What are CRP and hs-CRP?
C-reactive protein (CRP) is a substance that the liver makes in response to inflammation. The C-reactive protein test measures the amount of this protein in the blood. The test can help to diagnose acute and chronic conditions that cause inflammation. A wide variety of inflammatory conditions can cause elevated CRP levels, including infection, organ and tissue injury, cancer, obesity, autoimmune conditions, pericarditis. Very high CRP levels (>350mg/L) are almost always a sign of a serious underlying medical condition, likely a severe infection or a poorly controlled autoimmune disease or severe tissue damage.
The high sensitivity CRP (hs-CRP) test is different from the CRP test. The hs-CRP test detects lower levels of CRP in the bloodstream (0-10mg/L), while the CRP test measures levels in the 10-1,000mg/L range. The hs-CRP test is used to evaluate chronic inflammation and a person's risk of developing diseases and conditions such as cardiovascular disease, atherosclerosis, diabetes and sedentary lifestyle.
There is currently no definitive standard for CRP blood levels, and guidelines vary. As a general rule, the following thresholds apply:
What are the most likely cause of elevated CRP?
A huge range of diseases and conditions can raise CRP levels, making the determination of the exact cause of its elevation almost impossible by looking at CRP levels alone. However, the causes fall into the following categories:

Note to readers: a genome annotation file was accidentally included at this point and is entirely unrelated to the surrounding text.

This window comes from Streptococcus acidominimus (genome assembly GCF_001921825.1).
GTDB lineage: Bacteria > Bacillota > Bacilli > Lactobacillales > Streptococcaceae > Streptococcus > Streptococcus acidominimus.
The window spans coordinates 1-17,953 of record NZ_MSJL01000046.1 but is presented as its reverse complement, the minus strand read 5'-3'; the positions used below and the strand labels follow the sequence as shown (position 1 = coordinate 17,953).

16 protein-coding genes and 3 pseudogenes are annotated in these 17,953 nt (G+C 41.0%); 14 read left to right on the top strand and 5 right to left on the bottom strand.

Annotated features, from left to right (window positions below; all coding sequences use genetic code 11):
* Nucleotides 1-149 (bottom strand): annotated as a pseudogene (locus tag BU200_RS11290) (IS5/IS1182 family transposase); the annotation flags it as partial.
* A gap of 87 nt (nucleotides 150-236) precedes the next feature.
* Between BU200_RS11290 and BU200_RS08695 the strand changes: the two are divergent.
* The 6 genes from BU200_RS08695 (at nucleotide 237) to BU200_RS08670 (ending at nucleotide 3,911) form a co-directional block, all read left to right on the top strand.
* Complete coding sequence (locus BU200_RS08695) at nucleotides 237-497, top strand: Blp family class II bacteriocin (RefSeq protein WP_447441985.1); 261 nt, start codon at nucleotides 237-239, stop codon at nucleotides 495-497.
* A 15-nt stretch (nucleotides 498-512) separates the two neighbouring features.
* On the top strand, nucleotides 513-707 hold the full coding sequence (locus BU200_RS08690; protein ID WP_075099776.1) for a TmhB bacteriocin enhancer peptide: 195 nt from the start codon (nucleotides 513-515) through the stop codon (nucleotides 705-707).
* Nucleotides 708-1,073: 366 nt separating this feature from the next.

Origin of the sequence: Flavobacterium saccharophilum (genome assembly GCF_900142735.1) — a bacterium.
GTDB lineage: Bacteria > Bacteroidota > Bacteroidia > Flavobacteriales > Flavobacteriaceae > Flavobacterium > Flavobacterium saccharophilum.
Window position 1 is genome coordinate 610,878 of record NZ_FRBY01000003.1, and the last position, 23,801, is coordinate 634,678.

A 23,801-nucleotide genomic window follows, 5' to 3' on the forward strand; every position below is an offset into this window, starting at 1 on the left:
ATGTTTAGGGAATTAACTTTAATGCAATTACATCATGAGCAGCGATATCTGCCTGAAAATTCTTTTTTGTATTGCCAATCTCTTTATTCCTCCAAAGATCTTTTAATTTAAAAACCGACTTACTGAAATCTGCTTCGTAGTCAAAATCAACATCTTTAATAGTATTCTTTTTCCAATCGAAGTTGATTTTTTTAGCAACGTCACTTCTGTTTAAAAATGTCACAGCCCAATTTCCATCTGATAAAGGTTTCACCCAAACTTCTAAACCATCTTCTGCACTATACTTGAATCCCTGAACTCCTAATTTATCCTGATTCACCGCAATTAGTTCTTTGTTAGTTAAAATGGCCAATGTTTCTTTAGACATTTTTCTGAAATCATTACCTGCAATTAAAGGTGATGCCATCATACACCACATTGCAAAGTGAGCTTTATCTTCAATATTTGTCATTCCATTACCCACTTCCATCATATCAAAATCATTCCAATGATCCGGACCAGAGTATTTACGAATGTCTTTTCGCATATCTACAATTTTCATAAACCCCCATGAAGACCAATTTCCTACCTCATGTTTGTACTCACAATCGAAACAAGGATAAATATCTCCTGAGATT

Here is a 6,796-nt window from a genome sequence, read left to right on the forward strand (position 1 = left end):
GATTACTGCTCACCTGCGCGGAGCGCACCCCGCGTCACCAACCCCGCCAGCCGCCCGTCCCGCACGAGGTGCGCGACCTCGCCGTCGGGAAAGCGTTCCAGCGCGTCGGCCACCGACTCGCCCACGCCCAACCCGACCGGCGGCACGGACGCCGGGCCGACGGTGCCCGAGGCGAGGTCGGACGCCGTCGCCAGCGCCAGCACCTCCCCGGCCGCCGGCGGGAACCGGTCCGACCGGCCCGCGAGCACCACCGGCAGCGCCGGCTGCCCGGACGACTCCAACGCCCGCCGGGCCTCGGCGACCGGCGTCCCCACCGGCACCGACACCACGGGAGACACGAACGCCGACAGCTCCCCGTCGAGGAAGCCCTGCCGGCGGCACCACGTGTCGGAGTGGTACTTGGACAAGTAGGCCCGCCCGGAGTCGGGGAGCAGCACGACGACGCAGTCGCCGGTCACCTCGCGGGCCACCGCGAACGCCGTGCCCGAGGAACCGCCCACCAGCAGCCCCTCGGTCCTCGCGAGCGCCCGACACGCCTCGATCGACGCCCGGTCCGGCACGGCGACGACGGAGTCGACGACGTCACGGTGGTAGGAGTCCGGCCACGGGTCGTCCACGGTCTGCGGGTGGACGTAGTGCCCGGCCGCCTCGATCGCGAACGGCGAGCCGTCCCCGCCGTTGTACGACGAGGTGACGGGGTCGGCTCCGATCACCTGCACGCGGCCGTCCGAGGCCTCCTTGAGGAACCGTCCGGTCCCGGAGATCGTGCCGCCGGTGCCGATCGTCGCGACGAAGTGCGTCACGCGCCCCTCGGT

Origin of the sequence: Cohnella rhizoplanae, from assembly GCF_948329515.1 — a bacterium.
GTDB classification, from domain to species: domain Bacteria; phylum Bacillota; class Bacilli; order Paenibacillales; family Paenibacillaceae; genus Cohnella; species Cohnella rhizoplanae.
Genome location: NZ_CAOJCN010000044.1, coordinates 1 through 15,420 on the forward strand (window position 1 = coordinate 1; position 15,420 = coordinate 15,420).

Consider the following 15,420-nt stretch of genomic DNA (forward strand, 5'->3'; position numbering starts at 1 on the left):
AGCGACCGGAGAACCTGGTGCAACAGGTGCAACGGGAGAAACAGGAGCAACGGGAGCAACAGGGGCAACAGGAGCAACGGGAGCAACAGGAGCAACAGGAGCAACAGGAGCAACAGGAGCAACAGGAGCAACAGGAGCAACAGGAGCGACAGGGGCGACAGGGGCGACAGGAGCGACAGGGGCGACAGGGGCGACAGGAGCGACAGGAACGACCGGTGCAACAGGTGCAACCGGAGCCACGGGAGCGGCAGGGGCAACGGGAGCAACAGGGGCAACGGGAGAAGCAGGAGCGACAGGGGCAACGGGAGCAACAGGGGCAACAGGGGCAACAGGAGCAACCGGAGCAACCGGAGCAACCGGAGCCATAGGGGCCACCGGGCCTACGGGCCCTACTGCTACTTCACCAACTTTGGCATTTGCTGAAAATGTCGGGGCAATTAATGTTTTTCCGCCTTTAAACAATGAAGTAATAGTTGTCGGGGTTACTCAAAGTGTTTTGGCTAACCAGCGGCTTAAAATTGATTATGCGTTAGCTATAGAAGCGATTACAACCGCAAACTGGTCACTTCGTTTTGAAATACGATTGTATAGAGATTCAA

You should consult a doctor and find out the cause if you have high levels of CRP (>10mg/L). For slightly (1-3mg/L) to moderately elevated levels (3-10mg/L), you should monitor it changes over time and potentially take actions to reduce the levels. There are many different supplements that can help reduce chronic inflammation and the commonly used supplements include curcumin contained in turmeric, alpha-lipoic acid, fish oil, ginger, resveratrol, spirulina, S-adenosylmethionine, zinc, green tea, frankincense, cat’s claw, capsaicin, andrographis and many others. Anti-inflammatory supplements do not work for everyone and you should find out which one(s) work the best for you. In almost all cases, supplements take time to reverse inflammation.
Medications may be needed to reduce inflammation in the body when it is highly elevated. Specific nonsteroidal anti-inflammatory drugs (NSAIDs) and some cholesterol-reducing medicines (statins) and may help lower CRP levels.